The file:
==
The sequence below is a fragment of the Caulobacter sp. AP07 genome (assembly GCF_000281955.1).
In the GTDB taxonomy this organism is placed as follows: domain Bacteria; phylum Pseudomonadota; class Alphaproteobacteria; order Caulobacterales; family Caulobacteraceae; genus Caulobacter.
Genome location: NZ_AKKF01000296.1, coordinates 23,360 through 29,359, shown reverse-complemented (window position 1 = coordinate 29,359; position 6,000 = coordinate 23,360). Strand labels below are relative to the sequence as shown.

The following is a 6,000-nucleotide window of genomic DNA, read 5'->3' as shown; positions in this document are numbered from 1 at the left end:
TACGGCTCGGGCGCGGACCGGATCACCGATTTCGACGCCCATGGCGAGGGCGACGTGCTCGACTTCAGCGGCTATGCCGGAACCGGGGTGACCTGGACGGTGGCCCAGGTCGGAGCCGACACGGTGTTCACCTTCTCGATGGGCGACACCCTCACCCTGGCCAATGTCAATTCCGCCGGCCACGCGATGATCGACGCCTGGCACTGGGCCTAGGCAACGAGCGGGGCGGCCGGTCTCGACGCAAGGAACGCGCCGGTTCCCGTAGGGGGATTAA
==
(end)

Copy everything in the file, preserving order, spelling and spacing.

The sequence below is a fragment of the Caulobacter sp. AP07 genome (assembly GCF_000281955.1).
In the GTDB taxonomy this organism is placed as follows: domain Bacteria; phylum Pseudomonadota; class Alphaproteobacteria; order Caulobacterales; family Caulobacteraceae; genus Caulobacter.
Genome location: NZ_AKKF01000296.1, coordinates 23,360 through 29,359, shown reverse-complemented (window position 1 = coordinate 29,359; position 6,000 = coordinate 23,360). Strand labels below are relative to the sequence as shown.

The following is a 6,000-nucleotide window of genomic DNA, read 5'->3' as shown; positions in this document are numbered from 1 at the left end:
TACGGCTCGGGCGCGGACCGGATCACCGATTTCGACGCCCATGGCGAGGGCGACGTGCTCGACTTCAGCGGCTATGCCGGAACCGGGGTGACCTGGACGGTGGCCCAGGTCGGAGCCGACACGGTGTTCACCTTCTCGATGGGCGACACCCTCACCCTGGCCAATGTCAATTCCGCCGGCCACGCGATGATCGACGCCTGGCACTGGGCCTAGGCAACGAGCGGGGCGGCCGGTCTCGACGCAAGGAACGCGCCGGTTCCCGTAGGGGGATTAA